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9 hours 12 min ago

Raising the roof in Manchester

Anita Ferguson writes about performing in our Manchester Opera Hour at HOME on 11 April:

The anticipation and excitement were building up for weeks before our performance. We had to put our backs into 'Kingdoms come and kingdoms go', a piece written specially for us by Composer in Residence Anna Appleby. It was tricky but so satisfying when we finally had it. We always devote a lot of time to devising and rehearsing action to go with the pieces, with lots of discussion among the group generated. We see the importance of subtle and slight hand movements, which start to flow into one another and make a beautiful, sometimes mesmerising sight.  

We worked hard for several hours on the day, striving to do our very best, as always. There's a wonderful buzz in the air. Jonathan, Gavin and David took us through all the pieces, with good humour, patience and encouragement, as they always do. We had to work out the staging in a new venue (HOME). Everyone was listening intently and determined to get it right. We dined al fresco on Gregg's butties and crisps, which went down very well. Everything was wonderfully organised as usual, thanks to our Sally and Gareth. Several of the Streetwise London team were with us, and it was great to see Matt and Mark, who gave us welcome support. Many of us had solo speaking roles - another challenge.

It's showtime and the audience file in; every seat is taken. We begin singing 'O sole mio' with gusto, with the chorus in Italian. I hear one of the lads say: 'I can't believe I'm singing opera... in Italian... to a crowd!'. Billy is amazing leading the 'Bella mama' piece, teaching the audience to sing it in the round. I smile when she gives instructions to our leader Jonathan on where to stand and what to do; he obeys!  

There is a film about Streetwise, with all of us trying to spot anyone we know. Then we sing excerpts from The Magic Flute, this term's opera. There is a little commentary on the story alongside each piece. It's challenging but I think we give a good show.

It is time for 'Kingdoms come'. It's the world premiere, so it has to be good. Anna gives a brief intro and we are away. We sing with all we've got, the harmonies blending beautifully. A harp and horn add a professional dimension, played by students from The Royal Northern College  of Music. I spot Anna in the crowd jumping up and down. We perform it better than we ever have;  the adrenelin is overflowing. We come to fortissimo at the climax, and we are soaring up to the rafters. What a high!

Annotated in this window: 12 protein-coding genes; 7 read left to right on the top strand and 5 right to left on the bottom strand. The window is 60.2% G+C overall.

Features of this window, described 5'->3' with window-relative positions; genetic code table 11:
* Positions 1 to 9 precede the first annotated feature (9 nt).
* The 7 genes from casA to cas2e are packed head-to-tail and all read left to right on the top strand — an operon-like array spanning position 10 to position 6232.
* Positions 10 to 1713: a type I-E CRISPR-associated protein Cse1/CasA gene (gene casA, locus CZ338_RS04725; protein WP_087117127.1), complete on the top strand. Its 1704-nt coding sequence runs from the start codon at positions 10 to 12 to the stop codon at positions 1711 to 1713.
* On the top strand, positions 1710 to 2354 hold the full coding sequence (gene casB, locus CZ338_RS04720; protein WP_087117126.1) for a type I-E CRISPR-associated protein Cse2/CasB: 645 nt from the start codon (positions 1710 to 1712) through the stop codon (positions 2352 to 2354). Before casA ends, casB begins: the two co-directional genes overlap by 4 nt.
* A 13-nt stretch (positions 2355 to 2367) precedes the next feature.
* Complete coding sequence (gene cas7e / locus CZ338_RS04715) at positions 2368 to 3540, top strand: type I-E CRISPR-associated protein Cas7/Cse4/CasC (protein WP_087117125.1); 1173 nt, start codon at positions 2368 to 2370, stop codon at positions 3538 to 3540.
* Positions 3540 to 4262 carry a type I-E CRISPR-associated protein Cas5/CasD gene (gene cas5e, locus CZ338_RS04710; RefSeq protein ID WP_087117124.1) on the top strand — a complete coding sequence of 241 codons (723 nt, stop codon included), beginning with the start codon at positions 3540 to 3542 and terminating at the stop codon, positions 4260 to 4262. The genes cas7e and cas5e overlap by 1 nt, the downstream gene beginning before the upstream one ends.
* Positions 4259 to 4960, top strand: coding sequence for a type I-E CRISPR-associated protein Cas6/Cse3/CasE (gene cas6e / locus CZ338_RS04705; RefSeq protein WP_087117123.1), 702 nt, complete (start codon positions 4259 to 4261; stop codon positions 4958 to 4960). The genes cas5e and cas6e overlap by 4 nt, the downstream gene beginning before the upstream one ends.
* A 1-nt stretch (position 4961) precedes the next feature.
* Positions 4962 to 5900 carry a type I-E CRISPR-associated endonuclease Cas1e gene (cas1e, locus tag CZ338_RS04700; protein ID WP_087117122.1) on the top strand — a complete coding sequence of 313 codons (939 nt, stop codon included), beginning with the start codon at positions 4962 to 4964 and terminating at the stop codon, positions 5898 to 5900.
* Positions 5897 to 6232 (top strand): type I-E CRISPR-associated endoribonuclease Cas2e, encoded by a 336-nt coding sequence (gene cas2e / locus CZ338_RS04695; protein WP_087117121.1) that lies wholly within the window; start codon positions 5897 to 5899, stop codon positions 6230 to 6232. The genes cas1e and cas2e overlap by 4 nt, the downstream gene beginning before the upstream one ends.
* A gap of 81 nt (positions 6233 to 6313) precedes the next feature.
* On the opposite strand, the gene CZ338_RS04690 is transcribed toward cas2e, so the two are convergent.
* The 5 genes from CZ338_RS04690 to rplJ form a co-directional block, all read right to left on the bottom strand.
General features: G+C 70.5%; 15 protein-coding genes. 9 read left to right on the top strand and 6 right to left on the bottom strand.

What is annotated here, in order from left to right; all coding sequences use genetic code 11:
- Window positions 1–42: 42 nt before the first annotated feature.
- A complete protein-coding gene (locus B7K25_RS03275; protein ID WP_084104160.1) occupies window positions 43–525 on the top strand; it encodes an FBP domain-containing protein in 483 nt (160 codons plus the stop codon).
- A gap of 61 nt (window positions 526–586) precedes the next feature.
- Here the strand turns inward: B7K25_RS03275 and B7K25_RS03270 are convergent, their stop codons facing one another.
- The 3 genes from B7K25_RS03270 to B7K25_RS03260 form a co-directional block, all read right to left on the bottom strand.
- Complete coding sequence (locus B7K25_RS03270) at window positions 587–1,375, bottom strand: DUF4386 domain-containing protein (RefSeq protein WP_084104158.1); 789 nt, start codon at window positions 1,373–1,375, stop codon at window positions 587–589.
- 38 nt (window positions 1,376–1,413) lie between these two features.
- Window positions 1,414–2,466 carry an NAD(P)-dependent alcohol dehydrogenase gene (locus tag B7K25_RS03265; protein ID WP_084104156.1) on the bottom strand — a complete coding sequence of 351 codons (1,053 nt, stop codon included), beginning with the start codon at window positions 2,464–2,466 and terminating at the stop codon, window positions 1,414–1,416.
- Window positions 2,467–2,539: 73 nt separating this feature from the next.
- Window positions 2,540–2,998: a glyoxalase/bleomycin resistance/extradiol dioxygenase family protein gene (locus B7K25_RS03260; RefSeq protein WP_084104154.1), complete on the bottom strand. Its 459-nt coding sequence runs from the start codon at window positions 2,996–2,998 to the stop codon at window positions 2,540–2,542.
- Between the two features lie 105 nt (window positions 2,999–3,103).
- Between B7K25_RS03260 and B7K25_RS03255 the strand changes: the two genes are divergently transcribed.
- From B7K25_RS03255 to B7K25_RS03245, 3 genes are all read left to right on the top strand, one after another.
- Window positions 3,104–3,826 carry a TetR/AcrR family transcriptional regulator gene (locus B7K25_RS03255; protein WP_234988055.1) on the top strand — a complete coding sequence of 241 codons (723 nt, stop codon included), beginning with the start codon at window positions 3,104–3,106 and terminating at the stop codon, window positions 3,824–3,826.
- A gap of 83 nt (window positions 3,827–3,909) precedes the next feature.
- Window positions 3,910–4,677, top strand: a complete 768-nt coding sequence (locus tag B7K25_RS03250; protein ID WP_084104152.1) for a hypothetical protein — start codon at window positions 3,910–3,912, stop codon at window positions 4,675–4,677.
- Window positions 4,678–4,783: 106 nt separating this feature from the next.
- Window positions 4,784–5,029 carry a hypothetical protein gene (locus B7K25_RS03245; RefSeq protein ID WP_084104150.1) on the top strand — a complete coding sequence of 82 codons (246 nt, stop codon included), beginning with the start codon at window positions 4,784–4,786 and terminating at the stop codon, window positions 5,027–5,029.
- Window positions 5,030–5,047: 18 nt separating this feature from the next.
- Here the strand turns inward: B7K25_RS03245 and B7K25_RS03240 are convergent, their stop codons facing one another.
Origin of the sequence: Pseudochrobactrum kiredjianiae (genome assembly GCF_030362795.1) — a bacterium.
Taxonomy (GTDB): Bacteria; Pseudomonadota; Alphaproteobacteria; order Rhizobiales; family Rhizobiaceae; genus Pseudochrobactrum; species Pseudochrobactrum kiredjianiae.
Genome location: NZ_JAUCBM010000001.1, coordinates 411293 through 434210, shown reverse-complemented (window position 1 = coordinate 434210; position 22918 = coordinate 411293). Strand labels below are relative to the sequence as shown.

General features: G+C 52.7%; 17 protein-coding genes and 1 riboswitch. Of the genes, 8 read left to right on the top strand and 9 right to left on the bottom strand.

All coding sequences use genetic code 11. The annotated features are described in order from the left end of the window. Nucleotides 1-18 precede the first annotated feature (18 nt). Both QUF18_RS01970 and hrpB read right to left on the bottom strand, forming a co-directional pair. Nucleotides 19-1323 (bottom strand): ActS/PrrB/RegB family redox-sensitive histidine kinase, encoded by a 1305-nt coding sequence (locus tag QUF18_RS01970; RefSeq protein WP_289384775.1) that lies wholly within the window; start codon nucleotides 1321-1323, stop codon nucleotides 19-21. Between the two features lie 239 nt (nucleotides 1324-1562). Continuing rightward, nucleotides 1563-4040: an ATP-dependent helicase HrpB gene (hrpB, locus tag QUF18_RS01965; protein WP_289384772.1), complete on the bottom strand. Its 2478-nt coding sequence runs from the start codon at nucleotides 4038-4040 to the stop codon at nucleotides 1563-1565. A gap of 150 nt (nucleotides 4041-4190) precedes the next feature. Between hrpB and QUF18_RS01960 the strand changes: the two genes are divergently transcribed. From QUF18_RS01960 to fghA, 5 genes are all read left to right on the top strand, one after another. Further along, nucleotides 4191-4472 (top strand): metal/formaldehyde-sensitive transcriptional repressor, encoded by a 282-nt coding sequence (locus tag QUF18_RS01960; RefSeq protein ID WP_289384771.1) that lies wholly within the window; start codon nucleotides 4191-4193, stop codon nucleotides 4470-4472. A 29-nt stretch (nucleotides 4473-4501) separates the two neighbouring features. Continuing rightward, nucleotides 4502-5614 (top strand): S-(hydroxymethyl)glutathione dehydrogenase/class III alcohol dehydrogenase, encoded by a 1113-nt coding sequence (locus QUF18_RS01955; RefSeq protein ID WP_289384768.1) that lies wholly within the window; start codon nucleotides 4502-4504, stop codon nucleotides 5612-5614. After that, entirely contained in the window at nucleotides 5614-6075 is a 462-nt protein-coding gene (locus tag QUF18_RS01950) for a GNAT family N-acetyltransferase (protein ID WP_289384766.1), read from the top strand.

We give a mirthful rendition of 'Mama eu quero', giving Carmen a run for her money with some energetic rhythmic moves.

We come to what for me is the highlight, our resurrection chorus from The Passion, by James Macmillan with libretto by Streetwise Opera Manchester. So it is ours and we give it all we've got. It's a song about redemption and hope after suffering and strikes a chord with many of us. We join arms on 'together we're singing', and I find tears running down my face, of joy and hope and love for these wonderful people. We end with this sublime piece, with its message of strength in adversity and compassion for others. Memories of our superb Passion echo for many of us. It brings all that back to my mind.

Seeing the faces of our group, putting heart and soul into their singing is so moving and life-affirming! We see what the human spirit can do when given a chance.

On a personal note: I had a phone call at last week's workshop, telling me my mam had just died. I didn't go home. I wanted to stay and carry on singing with my very special Streetwise family. This truly was the only place I wanted to be. Thank you Streetwise; you have given me a place where I belong.

Photo: Alan Kerr